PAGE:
The N60 million ransom paid for the release of almost 300 abducted schoolgirls of Government Girls Secondary School (GGSS) in Jangebe town, Zamfara State, were used in buying more weapons, a bandit warlord has revealed.

The revelation was contained in a BBC Africa Eye documentary titled “The Bandit Warlords of Zamfara” set to air July 25, giving credence to claims that the government has been bankrolling bandits’ operations through ransom payment.

“We bought more rifles,” confidently replied the bandit warlord when asked what the ransom was used for.

On February 26, 2021, about 279 schoolgirls were abducted from the GGSS boarding facility. The bandits later released them on March 2, 2021.

Bello Matawalle, governor of Zamfara state had attributed the girls’ release to the successful negotiation skills of 30 repentant bandits, insisting no ransom was paid.

However, the warlord’s revelation has cast new aspersions on Mr Matawalle’s statement, causing citizens to doubt the genuineness of the so-called fight against insecurity and the President Muhammadu Buhari regime’s controversial policy to pardon and rehabilitate terrorists.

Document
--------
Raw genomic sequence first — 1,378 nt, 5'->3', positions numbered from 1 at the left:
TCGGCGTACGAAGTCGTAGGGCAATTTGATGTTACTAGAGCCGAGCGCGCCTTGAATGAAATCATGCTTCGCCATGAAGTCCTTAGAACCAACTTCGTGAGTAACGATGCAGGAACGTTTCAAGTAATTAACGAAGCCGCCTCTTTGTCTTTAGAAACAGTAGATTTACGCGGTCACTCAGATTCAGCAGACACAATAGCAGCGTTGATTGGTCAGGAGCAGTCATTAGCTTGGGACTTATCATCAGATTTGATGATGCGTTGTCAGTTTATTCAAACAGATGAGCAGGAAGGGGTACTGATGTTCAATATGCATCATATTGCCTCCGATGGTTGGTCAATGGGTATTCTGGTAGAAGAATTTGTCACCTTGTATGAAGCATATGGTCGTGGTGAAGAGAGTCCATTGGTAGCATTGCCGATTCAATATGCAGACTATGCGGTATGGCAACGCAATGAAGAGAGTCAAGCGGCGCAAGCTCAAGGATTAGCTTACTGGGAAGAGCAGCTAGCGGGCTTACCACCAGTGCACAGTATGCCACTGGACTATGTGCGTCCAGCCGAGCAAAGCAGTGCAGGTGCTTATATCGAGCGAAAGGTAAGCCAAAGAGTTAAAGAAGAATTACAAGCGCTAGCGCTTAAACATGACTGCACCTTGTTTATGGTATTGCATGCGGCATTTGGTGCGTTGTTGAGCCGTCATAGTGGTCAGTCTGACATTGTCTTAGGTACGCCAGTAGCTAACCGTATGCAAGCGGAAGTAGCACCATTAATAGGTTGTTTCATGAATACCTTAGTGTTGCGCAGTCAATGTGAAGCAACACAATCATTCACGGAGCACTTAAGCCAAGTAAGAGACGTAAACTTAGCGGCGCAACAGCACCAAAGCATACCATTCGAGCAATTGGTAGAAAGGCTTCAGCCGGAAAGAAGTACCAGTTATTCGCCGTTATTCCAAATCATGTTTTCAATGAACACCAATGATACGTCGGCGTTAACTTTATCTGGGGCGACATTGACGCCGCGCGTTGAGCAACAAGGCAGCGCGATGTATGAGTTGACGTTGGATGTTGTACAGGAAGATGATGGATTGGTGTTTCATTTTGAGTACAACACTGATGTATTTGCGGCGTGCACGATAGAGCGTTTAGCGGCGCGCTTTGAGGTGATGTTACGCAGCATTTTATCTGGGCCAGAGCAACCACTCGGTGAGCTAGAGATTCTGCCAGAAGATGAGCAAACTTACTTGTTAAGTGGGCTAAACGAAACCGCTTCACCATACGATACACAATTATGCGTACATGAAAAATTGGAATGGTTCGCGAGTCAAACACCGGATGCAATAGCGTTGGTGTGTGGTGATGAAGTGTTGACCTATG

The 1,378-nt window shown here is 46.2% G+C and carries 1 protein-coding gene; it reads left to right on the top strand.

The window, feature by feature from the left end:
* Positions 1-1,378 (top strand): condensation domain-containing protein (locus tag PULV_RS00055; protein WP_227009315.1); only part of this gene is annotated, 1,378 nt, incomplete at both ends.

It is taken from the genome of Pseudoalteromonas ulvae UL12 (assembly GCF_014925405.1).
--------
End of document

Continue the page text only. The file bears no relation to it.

The documentary further revealed how Ado Aleru, one of the most ferocious and wanted bandit warlords, was recently conferred with the chieftaincy title of Sarkin Fulani (chief of the fulanis) by Aliyu Marafa, Emir of Birnin Yandoto of Tsafe LGA of Zamfara state.

Although, Mr Matawalle has since suspended Mr Marafa and ordered traditional rulers to seek permission and clearance from state government before conferring chieftaincy titles, many citizens believe that the federal and affected state governments are too soft in their approach towards the criminal elements.